This morning two posts about sound came up on my Tumblr feed. This one from Writing Prompts:
And this one from the On Being Blog: Sounds of Silence. The first post is a writing prompt that a teacher uses to inspire his junior high school students. While I don’t always like the prompts that he tumblrz (anyone using this as a verb?), I did really like this one. My quick answer: wind in the trees/reminds me of the Upper Peninsula of Michigan. For as long as I can remember, the sound of wind blowing through trees, especially aspens, like the ones that were on my family’s farm near Amasa, Michigan, makes me feel joyful and calm and content. Does this mean this sound makes me feel untroubled? What does that say about my desire to (almost) always stay in trouble? Hmmm….
The second Tumblr post is from On Being, the NPR “project delving into the human side of news stories + issues.” This post is about silence and how it has become increasingly difficult, with noise pollution and “human noise intrusion,” to listen to some of the quieter sounds emanating from nature.
It is our birthright to listen, quietly and undisturbed, to the natural environment and take whatever meanings we may. Long before the noises of mankind, there were only the sounds of the natural world. Our ears evolved perfectly tuned to hear these sounds-sounds that far exceed the range of human speech or even our most ambitious musical performances: a passing breeze that indicates a weather change, the first birdsongs of spring heralding a regreening of the land and a return to growth and prosperity, an approaching storm promising relief from a drought, and the shifting tide reminding us of the celestial ballet. All of these experiences connect us back to the land and to our evolutionary past.
While I don’t like the language that the author of this post, Gordon Hempton, uses to describe these quieter sounds of nature (It seems a bit too essentializing to me; it reinforces a rigid division/binary between humans and nature; and it envisions the “natural environment” as primarily a resource for us to use and from which to “take whatever meanings we may.”), I appreciate his emphasis on the value of being quiet(er) and our need to listen beyond ourselves.
I also like the idea of being quiet. As someone with two kids, one of which is (like me as a kid) exceptionally LOUD, I find that my tolerance for loud noise is rapidly depleting. A cacophony of sounds may excite and stimulate some, maybe even inspiring or provoking them into staying in trouble, but it usually only produces unhelpful anxiety in me.
In the second half of the post, Hempton discusses the one square inch project, a “sanctuary for silence at Olympic National Park.” To “protect and manage the natural soundscape in Olympic Park,” one square inch of land, about a two hour hike into the backcountry, is marked off and managed as the quietest place in the United States. Cool. I’d like to go there…someday.
I love really quiet places. One of the quietest places that I’ve found in Minneapolis is the parking garage at the downtown library. It’s awesomely quiet. What’s so “natural” about that space, you may ask? I’m not sure, but what is nature/natural anyway? Should we imagine such a strict division between natural and constructed. I don’t think so. In pondering these questions, I’ve been racking my brain trying to think of a recent book that explores the biodiversity of urban environments (and the resiliency of non-human life forms?) but I can’t remember the title and my google searches are coming up empty.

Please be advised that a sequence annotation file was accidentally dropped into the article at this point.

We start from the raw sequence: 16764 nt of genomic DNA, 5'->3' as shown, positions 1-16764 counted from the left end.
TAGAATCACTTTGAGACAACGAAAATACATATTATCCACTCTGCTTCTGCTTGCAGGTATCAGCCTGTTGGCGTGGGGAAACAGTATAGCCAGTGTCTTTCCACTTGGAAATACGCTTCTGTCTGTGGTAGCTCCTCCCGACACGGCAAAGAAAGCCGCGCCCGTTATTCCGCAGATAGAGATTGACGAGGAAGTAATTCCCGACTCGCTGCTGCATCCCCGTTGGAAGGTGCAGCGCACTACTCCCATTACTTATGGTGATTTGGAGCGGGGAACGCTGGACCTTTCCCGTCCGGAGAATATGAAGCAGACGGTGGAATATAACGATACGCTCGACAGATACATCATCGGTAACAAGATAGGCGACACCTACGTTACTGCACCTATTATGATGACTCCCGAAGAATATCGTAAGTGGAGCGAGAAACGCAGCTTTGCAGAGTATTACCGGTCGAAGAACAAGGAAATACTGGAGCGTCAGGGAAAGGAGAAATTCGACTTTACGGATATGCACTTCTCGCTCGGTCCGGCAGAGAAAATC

I want to put all of this discussion of the value of being quiet(er) and my appreciation of calm, peaceful sounds like the wind in the trees, BESIDE some other sounds that I’ve been valuing lately: Room 34’s music. His music is great as a soundtrack to my various troubling digital videos. In my three recent videos, posted on Vimeo–Student Progress Report: Undisciplined Account; Stories from the UP; and TROUBLE, an introduction–I’ve used Room 34’s music, from several different albums, to help set a troubling mood. Here are screen shots of my credits from each video:
You couldn’t call any of the songs that I’ve used from Room 34 as nature-filled/natural (he uses synth sounds and smartphone music apps) or peaceful and calming (most of them are quite unsettling). Yet, his music is usually quiet/fairly subdued and often joyful. Well, to me, at least. Every time I hear “Wood, Metal and Transistors” at the end of TROUBLE, an introduction, it makes me laugh (maybe giggle is a better word?).
His music helps me to convey a contemplative and uneasy mood for many of my stories. I think I’m using his music partly to unsettle my own impulses to create stories that are easy and that just (that is, uncritically) “feel good.” And I’m using his music to (hopefully) encourage others to not easily consume my stories, but to think about and react to them.
In reflecting on it more, I think I’m also using his music because it has a haunting quality; the electronic layers of sounds always seem to be hinting at something deeper and darker that necessarily exists beside the joy we may be experiencing. I like that idea; Room 34’s music enables me to realize aurally (is there a sound equivalent for “visualize”?) contradictory emotions beside each other, emotions like joy and grief/happiness and sorrow.